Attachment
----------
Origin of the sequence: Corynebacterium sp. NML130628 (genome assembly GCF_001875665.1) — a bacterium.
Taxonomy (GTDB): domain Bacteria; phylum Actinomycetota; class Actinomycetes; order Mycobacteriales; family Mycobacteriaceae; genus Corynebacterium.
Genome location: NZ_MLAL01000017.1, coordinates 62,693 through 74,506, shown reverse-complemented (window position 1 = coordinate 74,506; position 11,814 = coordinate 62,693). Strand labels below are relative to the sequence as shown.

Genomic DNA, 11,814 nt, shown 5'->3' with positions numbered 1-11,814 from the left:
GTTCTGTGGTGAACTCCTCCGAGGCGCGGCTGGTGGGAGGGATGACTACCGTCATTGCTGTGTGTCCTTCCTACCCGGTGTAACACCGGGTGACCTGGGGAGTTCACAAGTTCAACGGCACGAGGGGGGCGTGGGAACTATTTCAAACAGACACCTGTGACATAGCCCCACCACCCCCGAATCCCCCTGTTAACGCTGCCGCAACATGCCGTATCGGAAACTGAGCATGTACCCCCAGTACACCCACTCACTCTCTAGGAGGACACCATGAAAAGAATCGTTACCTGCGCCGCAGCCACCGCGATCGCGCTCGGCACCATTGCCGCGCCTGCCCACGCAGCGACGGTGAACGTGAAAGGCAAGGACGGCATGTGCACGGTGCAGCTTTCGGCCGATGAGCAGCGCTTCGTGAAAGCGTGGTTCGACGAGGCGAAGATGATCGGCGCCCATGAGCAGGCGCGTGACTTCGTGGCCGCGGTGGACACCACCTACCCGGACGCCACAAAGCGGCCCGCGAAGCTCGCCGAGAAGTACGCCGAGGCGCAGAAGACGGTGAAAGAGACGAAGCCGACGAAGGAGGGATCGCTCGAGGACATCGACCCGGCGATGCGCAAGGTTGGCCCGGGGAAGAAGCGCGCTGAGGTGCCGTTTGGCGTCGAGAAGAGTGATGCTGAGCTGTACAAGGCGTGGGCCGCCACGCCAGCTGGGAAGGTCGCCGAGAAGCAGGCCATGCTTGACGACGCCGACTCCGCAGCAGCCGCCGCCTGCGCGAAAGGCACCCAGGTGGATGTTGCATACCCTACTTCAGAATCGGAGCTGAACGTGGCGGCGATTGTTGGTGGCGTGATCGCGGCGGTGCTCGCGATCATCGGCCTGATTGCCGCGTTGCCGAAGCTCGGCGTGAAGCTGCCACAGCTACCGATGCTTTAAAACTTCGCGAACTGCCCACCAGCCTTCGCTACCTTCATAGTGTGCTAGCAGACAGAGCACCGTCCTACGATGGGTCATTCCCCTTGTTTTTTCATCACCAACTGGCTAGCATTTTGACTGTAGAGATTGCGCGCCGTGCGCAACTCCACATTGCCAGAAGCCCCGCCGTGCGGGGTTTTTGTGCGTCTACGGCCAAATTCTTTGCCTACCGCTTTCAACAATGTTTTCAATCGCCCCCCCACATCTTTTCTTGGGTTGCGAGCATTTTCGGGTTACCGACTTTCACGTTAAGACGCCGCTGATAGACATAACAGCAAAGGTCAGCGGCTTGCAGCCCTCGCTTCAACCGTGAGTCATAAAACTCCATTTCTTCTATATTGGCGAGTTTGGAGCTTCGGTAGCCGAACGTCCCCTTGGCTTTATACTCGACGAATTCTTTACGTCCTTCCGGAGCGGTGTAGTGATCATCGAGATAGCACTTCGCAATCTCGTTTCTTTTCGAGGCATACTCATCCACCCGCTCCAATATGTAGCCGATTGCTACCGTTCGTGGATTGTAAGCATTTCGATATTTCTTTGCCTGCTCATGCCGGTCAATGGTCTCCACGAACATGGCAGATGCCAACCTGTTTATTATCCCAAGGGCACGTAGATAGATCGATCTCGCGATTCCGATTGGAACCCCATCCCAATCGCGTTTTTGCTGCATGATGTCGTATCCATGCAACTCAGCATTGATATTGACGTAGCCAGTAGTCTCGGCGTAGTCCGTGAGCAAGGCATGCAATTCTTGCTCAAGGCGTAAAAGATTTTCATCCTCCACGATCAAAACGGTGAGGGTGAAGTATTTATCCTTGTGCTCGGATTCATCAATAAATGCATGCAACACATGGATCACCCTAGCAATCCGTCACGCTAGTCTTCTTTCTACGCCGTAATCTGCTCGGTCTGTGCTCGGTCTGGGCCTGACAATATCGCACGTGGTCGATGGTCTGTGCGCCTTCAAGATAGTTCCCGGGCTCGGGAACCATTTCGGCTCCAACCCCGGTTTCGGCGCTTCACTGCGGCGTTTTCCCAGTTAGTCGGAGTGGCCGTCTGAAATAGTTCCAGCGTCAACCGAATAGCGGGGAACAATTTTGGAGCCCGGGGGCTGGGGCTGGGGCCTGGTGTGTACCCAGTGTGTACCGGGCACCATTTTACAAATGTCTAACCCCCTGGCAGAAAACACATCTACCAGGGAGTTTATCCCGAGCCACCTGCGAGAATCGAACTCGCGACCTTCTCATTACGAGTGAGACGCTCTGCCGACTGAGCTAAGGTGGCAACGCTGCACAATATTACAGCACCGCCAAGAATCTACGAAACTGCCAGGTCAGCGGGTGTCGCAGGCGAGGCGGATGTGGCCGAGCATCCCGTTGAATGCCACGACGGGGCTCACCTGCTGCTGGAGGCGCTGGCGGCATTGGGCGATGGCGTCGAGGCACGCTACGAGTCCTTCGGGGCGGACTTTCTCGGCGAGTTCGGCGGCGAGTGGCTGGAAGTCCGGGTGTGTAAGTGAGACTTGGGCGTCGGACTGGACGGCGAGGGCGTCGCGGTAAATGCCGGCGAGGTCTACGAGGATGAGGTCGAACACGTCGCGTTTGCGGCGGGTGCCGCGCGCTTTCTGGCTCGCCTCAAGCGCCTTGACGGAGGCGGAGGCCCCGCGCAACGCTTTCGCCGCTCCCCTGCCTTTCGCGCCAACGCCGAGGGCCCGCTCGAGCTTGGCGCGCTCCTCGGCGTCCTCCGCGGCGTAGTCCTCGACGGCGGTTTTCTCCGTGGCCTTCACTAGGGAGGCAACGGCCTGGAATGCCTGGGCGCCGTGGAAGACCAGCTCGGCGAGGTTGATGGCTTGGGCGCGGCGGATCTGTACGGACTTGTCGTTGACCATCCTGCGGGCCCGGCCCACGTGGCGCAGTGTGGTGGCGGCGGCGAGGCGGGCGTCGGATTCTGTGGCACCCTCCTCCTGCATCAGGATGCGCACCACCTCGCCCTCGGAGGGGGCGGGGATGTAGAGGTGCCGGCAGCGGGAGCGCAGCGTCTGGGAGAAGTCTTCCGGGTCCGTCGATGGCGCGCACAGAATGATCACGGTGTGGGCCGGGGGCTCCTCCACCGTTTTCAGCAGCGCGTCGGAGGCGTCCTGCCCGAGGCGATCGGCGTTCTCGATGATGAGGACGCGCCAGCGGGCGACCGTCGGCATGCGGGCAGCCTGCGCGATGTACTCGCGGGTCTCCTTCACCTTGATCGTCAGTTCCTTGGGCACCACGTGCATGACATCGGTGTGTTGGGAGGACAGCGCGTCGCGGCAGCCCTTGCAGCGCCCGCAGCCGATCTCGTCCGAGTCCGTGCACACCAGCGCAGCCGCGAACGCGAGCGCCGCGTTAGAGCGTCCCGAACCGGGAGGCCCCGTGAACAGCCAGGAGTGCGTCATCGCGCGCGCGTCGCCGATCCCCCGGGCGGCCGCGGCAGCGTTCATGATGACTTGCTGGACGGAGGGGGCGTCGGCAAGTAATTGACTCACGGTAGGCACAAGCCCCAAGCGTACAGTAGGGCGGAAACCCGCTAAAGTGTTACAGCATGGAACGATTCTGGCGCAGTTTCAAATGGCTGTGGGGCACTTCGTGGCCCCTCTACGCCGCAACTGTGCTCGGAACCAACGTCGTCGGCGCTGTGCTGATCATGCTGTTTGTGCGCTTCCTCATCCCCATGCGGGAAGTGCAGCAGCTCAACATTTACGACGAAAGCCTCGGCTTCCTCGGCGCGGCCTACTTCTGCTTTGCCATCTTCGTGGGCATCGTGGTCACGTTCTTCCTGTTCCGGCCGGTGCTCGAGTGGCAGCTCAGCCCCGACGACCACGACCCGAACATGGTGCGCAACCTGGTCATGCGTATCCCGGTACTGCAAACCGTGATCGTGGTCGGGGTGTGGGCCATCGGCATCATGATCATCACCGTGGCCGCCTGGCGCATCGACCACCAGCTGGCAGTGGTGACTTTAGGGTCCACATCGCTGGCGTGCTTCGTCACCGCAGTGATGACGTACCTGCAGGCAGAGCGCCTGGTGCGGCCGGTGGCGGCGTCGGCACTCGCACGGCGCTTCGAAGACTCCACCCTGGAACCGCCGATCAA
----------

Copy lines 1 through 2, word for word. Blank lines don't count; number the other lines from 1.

Origin of the sequence: Corynebacterium sp. NML130628 (genome assembly GCF_001875665.1) — a bacterium.
Taxonomy (GTDB): domain Bacteria; phylum Actinomycetota; class Actinomycetes; order Mycobacteriales; family Mycobacteriaceae; genus Corynebacterium.